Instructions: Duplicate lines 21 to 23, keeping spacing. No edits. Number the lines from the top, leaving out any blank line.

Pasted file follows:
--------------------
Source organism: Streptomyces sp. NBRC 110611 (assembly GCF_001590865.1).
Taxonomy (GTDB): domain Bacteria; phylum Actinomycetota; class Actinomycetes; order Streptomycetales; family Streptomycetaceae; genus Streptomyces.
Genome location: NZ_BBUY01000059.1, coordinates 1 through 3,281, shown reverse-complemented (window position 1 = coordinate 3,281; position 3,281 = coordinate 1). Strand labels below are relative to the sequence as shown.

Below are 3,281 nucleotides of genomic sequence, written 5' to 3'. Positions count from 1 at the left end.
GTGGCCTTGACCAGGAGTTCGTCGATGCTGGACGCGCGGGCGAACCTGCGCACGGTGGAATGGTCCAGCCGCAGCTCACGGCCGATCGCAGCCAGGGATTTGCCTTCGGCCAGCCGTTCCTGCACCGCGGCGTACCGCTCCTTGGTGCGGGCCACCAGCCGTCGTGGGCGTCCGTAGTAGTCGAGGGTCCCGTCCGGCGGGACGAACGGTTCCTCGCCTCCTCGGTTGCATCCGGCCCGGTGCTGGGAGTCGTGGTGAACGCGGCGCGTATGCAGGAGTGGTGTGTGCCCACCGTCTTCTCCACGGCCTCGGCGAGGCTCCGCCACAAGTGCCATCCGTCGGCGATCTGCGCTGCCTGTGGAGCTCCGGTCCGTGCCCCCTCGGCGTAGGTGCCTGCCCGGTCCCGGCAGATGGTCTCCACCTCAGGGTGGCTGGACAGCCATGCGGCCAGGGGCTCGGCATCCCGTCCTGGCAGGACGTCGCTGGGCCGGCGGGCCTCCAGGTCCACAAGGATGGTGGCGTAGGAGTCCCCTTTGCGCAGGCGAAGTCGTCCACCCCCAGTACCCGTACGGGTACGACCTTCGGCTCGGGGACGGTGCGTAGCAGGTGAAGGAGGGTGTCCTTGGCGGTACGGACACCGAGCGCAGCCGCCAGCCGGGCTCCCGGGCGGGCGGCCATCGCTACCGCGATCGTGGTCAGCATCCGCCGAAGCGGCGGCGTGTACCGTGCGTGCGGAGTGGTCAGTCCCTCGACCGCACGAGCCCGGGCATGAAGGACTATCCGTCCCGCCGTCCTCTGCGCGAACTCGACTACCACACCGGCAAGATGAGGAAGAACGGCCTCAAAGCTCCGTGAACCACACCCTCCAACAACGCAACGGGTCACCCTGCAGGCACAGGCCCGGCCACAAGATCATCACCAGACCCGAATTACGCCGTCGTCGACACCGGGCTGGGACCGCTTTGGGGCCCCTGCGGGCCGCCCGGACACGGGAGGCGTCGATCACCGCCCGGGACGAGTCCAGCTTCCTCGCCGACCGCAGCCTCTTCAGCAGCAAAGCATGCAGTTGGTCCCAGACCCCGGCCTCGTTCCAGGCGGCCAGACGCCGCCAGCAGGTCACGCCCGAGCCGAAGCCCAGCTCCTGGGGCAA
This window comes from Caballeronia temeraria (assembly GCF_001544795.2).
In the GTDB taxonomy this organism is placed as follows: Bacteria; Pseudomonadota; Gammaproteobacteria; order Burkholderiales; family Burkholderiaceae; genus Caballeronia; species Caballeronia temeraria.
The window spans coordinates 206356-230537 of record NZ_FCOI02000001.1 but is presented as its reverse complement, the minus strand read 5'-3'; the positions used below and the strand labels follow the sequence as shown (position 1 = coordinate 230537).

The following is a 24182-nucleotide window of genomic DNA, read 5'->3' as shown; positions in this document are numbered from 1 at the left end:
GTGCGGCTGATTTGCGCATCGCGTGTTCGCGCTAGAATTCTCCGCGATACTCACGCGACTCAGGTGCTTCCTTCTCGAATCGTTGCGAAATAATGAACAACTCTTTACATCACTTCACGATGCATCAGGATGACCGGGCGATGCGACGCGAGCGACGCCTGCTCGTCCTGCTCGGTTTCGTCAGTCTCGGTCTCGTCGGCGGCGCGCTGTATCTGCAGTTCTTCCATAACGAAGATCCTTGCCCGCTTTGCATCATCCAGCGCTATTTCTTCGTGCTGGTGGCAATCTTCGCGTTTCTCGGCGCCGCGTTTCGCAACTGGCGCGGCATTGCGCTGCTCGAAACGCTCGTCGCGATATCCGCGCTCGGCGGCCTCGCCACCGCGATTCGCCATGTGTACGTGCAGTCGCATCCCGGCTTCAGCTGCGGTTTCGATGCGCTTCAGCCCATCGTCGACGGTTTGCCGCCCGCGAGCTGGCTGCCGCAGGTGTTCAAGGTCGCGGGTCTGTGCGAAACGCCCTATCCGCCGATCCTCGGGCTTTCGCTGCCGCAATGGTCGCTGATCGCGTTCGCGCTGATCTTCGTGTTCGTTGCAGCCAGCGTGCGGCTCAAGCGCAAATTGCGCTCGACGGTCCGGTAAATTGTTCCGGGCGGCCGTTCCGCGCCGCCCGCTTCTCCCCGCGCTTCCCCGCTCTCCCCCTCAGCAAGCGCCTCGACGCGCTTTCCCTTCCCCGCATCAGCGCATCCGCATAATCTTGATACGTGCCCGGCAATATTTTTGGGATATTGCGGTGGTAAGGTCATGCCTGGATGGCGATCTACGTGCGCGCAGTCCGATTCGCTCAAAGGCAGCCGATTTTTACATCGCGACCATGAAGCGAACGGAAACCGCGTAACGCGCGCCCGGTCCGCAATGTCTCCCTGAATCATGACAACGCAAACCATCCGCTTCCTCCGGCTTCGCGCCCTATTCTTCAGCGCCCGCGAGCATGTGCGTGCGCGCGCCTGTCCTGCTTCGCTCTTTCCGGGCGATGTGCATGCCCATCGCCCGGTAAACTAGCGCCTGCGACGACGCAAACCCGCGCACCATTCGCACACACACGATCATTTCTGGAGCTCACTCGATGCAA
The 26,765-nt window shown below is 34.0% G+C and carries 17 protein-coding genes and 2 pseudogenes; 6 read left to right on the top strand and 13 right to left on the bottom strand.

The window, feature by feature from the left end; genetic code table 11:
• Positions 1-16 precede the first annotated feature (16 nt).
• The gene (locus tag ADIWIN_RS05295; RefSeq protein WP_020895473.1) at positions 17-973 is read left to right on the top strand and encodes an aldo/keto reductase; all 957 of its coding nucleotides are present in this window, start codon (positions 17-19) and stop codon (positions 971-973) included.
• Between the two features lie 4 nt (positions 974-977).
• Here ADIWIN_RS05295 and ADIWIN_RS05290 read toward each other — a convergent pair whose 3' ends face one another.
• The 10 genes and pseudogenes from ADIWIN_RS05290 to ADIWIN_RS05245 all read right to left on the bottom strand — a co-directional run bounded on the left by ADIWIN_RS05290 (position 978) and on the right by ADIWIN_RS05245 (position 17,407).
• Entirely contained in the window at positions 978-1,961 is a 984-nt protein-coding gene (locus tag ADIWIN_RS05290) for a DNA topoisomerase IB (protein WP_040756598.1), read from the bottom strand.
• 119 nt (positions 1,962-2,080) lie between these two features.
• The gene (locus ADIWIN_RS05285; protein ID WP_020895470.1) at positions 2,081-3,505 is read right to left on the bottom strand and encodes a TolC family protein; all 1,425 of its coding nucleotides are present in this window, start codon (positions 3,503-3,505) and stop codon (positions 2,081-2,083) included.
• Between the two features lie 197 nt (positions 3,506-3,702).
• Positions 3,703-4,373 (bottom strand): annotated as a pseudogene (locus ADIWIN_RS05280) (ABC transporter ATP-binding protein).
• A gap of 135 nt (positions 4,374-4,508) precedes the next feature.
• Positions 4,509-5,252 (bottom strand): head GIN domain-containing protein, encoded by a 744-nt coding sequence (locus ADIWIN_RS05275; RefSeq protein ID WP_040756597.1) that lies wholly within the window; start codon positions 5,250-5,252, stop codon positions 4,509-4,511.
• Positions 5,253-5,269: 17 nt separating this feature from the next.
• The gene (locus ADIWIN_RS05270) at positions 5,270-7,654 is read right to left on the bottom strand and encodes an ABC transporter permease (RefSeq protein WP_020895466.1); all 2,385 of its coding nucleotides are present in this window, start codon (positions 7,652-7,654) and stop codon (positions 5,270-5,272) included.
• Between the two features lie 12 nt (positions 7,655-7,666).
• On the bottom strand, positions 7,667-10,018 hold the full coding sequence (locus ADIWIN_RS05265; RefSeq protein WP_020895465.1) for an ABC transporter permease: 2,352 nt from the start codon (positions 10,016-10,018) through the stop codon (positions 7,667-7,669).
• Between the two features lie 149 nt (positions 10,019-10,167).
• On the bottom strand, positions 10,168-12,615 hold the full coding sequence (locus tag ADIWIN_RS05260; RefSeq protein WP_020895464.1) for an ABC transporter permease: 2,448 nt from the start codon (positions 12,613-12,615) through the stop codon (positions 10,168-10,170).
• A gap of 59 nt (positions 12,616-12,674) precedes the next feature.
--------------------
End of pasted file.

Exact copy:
• Between the two features lie 197 nt (positions 3,506-3,702).
• Positions 3,703-4,373 (bottom strand): annotated as a pseudogene (locus ADIWIN_RS05280) (ABC transporter ATP-binding protein).
• A gap of 135 nt (positions 4,374-4,508) precedes the next feature.